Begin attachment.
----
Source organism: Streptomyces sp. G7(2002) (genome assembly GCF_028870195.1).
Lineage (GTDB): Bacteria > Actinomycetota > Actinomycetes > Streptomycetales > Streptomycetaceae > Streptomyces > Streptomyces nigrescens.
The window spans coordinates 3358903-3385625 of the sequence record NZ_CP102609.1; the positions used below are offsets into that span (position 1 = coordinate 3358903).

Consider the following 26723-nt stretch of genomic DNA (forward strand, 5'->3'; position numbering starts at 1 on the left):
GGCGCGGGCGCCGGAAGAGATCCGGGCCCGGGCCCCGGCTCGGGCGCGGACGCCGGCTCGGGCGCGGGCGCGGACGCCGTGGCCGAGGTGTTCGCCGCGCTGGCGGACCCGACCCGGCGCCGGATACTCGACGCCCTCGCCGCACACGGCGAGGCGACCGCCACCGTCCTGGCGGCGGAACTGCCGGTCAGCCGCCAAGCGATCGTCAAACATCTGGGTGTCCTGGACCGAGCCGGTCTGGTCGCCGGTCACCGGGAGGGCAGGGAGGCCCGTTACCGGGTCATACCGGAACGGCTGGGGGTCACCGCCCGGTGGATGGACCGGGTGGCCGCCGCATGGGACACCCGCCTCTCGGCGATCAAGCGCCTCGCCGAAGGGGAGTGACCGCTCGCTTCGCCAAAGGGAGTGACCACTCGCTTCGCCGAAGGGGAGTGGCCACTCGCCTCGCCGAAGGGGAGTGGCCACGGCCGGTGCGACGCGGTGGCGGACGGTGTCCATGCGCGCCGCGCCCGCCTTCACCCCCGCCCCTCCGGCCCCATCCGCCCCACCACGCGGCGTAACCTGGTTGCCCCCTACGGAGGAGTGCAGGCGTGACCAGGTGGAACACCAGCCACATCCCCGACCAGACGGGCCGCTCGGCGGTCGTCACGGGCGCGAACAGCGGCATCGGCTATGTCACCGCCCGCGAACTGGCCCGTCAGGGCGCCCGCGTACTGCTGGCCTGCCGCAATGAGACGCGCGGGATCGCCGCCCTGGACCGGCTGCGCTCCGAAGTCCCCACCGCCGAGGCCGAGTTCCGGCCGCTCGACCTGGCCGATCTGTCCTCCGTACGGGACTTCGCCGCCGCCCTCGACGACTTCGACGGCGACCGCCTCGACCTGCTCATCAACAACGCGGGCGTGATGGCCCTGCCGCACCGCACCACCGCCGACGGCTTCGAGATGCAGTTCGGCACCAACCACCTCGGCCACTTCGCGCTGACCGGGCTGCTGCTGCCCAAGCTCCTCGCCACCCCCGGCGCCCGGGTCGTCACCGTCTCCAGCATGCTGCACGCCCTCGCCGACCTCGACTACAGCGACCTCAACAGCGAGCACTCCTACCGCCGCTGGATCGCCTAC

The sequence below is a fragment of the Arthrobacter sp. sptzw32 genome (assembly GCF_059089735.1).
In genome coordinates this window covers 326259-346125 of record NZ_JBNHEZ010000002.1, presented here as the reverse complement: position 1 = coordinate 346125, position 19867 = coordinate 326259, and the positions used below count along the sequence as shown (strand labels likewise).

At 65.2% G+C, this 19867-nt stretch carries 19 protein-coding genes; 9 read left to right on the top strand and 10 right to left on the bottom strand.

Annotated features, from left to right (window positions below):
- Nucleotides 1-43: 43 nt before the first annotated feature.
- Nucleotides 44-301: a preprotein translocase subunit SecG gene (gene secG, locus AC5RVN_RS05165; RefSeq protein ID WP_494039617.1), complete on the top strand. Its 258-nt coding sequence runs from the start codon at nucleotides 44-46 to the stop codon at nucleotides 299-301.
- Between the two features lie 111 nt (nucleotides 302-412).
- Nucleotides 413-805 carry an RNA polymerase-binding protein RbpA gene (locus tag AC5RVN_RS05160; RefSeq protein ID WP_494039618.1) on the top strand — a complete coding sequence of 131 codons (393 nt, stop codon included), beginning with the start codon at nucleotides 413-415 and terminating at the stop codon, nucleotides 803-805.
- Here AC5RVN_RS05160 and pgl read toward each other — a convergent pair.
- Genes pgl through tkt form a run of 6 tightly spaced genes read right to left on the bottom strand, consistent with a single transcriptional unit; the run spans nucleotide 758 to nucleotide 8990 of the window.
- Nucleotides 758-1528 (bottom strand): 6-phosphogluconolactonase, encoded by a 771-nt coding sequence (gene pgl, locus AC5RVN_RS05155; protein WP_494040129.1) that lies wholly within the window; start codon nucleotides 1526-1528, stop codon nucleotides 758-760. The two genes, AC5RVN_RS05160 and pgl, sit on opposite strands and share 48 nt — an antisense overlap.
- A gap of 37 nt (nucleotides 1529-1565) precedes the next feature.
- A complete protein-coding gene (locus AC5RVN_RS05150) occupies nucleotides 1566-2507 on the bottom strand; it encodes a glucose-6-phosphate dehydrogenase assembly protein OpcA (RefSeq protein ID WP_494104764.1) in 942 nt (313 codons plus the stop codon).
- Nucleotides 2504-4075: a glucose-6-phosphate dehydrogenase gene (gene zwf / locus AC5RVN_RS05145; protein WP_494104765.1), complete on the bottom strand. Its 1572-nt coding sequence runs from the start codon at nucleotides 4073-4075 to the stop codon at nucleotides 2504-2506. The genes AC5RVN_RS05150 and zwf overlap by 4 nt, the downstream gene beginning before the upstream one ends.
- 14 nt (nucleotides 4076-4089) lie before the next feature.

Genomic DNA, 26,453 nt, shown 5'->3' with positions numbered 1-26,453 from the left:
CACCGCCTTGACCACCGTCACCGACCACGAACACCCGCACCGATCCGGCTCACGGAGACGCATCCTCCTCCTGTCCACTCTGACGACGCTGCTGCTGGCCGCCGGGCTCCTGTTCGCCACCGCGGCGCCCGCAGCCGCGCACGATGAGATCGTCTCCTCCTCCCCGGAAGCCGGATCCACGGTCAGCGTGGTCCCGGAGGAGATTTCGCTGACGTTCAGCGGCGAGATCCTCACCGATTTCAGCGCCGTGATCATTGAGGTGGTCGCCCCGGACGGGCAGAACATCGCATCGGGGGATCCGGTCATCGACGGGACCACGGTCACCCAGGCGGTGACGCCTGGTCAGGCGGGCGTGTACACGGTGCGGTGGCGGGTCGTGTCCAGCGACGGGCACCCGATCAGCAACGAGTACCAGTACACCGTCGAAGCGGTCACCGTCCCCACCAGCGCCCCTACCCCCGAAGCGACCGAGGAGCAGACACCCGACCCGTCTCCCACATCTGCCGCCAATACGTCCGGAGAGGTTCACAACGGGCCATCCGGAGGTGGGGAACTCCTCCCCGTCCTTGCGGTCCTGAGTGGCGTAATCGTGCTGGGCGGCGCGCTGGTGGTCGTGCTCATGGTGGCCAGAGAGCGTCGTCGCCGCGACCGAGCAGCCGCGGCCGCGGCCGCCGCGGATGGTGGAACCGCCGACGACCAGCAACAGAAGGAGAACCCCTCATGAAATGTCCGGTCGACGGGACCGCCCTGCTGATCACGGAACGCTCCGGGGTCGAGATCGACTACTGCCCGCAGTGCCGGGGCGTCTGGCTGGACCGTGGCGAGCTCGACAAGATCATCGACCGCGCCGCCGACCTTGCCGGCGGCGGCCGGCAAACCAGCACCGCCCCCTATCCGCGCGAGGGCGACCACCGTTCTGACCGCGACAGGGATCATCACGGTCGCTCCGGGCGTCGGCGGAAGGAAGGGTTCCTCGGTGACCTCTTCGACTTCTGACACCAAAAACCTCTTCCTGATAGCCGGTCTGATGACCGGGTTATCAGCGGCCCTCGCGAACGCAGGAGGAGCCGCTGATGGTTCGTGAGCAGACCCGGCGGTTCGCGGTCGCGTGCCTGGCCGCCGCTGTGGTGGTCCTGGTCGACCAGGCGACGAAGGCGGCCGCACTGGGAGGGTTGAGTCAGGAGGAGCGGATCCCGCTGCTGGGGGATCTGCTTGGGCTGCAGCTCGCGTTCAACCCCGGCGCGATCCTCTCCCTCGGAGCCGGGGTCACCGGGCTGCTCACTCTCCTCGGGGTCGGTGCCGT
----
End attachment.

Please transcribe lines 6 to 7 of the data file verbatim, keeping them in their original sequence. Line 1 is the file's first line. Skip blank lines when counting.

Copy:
The sequence below is a fragment of the Arthrobacter sp. sptzw32 genome (assembly GCF_059089735.1).
In genome coordinates this window covers 326259-346125 of record NZ_JBNHEZ010000002.1, presented here as the reverse complement: position 1 = coordinate 346125, position 19867 = coordinate 326259, and the positions used below count along the sequence as shown (strand labels likewise).